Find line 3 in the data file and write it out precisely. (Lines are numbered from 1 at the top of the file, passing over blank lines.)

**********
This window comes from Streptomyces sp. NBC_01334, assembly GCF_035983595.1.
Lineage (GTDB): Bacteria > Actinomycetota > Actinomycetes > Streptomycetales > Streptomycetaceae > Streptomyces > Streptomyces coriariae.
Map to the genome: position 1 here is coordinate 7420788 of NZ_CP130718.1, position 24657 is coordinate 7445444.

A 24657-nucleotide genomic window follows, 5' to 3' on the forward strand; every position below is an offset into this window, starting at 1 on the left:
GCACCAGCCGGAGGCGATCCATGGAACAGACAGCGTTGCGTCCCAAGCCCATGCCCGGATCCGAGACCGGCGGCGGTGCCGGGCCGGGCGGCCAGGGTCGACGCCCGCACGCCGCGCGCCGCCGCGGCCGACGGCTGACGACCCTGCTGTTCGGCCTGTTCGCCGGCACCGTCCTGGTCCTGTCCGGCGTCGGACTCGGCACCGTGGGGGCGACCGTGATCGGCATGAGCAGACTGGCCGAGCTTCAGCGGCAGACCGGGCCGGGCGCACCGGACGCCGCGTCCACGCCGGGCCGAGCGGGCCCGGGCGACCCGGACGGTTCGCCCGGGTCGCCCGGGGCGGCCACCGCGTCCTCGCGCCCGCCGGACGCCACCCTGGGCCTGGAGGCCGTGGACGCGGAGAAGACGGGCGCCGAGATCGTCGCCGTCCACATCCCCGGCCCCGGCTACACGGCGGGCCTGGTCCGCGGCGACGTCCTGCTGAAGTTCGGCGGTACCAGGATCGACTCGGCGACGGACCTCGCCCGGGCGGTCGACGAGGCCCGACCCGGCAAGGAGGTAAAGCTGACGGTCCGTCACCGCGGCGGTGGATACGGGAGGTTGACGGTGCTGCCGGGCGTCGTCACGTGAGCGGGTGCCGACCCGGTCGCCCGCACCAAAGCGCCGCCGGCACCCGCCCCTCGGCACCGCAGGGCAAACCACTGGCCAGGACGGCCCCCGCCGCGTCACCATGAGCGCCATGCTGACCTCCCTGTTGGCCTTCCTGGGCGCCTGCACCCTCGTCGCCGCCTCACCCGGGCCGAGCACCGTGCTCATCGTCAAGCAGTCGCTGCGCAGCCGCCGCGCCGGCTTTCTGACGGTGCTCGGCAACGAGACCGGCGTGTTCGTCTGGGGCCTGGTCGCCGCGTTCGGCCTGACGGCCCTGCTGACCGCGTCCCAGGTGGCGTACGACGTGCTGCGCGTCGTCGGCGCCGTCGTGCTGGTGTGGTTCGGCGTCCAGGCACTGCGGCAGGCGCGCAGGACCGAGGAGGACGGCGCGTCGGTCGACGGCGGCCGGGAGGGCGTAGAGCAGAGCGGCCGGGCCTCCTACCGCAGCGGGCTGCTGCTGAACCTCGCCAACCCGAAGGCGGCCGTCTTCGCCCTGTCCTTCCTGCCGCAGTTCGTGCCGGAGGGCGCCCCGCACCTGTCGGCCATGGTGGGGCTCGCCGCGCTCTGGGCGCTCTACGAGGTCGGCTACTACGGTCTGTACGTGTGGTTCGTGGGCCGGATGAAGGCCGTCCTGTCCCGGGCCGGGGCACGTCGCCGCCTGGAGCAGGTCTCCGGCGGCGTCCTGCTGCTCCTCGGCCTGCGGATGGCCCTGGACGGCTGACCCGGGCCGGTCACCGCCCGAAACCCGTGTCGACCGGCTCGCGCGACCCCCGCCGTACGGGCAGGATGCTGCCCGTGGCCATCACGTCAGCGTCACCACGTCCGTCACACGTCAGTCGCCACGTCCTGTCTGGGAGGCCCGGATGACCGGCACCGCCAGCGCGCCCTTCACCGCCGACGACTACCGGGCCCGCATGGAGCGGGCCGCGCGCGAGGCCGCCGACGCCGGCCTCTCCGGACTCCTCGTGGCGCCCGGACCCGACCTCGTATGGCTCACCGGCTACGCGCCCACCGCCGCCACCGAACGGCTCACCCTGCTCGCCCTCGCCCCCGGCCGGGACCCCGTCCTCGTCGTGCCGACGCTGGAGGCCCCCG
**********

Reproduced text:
Map to the genome: position 1 here is coordinate 7420788 of NZ_CP130718.1, position 24657 is coordinate 7445444.